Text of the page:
“Dr Kataria said that, instead of indulging in more words, he would like to demonstrate how members of laughter clubs laugh and how easily and heartily they do so. All the members of various laughter clubs present then joined him in what he said were some of the types of laughter and gave their names: medium laughter, silent I laughter, jhoola laughter, and meter laughter.
“The grounds, which are usually filled with of the sound of horse gallops, groans of many losers, and laughter of a few winners; perhaps, for the first time, reverberated with laughter and happiness. Guests could not hold themselves back, joined in, and then laughed with abandon. Dr. Kataria ended with these words: “I am the healthiest person in the world, I am the happiest person in the world because I am a laughter club member.” All the laughter club members joined in this with gusto as they do every day. TV and other cameras eagerly filmed the scene. The point was clearly made by Dr Kataria that laughing is really easy.”
Dr. Kataria expects 50,000 people to assemble in Mumbai next January  for World Laughter Day. For information about joining a travel group, call (614) 855-4733 or e-mail WLT@stevewilson.com.
— Steve Wilson, Psychologist (© 1998)
AIMS AND OBJECTIVES OF LAUGHTER CLUBS INTERNATIONAL
- To create an awareness of Benefits of New Yogic technique of Laughter therapy all over the world by imparting practical training of various techniques of stimulated Laughters without the aid of jokes.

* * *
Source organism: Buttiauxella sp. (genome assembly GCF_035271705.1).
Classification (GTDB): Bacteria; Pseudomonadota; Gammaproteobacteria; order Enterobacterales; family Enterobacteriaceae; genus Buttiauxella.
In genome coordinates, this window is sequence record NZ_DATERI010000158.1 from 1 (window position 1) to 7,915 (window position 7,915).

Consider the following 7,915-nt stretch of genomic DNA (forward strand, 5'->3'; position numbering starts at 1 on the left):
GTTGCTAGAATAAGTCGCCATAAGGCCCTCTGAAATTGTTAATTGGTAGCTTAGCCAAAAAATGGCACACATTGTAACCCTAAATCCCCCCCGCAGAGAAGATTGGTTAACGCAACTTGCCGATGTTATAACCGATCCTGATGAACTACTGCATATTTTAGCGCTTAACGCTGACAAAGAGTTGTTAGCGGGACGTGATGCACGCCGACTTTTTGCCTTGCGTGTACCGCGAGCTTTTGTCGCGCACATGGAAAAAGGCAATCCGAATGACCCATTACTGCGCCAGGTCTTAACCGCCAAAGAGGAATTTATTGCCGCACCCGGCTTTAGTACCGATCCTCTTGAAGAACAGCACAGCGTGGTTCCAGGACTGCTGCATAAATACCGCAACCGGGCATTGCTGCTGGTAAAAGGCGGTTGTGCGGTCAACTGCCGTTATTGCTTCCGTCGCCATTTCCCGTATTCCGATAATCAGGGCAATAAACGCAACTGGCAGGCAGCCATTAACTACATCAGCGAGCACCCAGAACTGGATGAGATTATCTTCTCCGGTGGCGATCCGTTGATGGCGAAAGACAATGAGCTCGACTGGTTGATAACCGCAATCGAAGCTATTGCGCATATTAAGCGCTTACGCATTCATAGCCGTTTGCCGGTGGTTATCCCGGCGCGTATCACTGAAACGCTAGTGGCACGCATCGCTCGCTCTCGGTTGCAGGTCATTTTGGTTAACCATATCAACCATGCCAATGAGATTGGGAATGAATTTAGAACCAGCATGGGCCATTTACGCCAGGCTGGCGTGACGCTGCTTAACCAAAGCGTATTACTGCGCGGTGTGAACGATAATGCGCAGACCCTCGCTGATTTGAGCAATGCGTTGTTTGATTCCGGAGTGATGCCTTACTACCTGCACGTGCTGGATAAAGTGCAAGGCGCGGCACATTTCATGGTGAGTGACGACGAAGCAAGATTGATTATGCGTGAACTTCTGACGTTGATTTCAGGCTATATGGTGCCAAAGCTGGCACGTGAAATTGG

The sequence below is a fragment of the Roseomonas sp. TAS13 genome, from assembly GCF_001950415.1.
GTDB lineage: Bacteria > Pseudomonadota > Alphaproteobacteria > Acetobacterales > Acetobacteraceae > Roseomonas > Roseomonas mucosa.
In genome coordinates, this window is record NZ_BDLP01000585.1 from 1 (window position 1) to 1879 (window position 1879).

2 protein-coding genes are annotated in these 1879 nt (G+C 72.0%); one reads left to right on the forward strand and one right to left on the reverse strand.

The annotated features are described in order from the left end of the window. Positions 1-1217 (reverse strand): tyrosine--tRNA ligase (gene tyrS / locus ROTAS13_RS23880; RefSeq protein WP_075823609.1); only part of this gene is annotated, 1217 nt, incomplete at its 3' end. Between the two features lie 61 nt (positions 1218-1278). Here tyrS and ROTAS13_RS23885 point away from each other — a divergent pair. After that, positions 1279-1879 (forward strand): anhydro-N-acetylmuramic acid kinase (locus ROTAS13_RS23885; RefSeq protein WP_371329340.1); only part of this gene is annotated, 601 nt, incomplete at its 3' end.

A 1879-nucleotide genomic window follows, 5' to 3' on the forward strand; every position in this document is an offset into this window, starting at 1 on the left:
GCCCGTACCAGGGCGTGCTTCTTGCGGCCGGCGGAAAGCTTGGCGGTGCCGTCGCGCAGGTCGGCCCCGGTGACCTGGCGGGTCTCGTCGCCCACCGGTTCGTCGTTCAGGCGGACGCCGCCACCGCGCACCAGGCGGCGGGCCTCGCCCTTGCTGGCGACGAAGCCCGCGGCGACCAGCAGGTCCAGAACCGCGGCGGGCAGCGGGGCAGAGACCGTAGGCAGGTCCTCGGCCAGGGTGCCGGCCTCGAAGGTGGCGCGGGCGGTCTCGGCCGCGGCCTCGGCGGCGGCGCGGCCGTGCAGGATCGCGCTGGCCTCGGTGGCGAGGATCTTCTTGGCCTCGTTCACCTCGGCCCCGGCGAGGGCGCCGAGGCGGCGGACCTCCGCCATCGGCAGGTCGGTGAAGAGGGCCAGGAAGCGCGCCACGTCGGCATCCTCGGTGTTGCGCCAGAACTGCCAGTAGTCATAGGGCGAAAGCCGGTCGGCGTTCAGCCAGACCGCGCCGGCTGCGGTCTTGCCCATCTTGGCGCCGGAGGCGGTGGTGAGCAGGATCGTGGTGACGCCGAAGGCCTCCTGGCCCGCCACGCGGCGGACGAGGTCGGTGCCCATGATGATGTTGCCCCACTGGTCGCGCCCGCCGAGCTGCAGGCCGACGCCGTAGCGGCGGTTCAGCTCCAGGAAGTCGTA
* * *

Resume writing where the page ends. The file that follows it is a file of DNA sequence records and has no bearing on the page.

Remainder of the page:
- To encourage general public to get rid of their inhibitions and achieve self confidence.
- To make people keenly aware of “Spirit of Laughter” by under- -standing the basic principles of Sensible Living through Laughter Clubs.
- To setup new Laughter Clubs, to assist, guide and coordinate the activities of Laughter practice of affiliated Clubs.
- To setup a panel of Doctors from various specialties and systems of medicine to conduct scientific studies and research work as to how Laughter can affect physical, mental, social and spiritual well being of participants.
- To discover the new benefits of Laughter therapy on normal individuals and those suffering from stress related disorders.
- To organize, manage or provide assistance for functions, seminars, symposiums, exhibitions, workshops, international conferences, etc., so that laughter therapy may reach every human habitat in the world.
- To publish journals, bulletins, setup libraries of books, audio-video cassettes, CDs and other mediums of information on laughter therapy.
- To bring World Peace by holding laughter contests, exchange programs between various countries all over the world.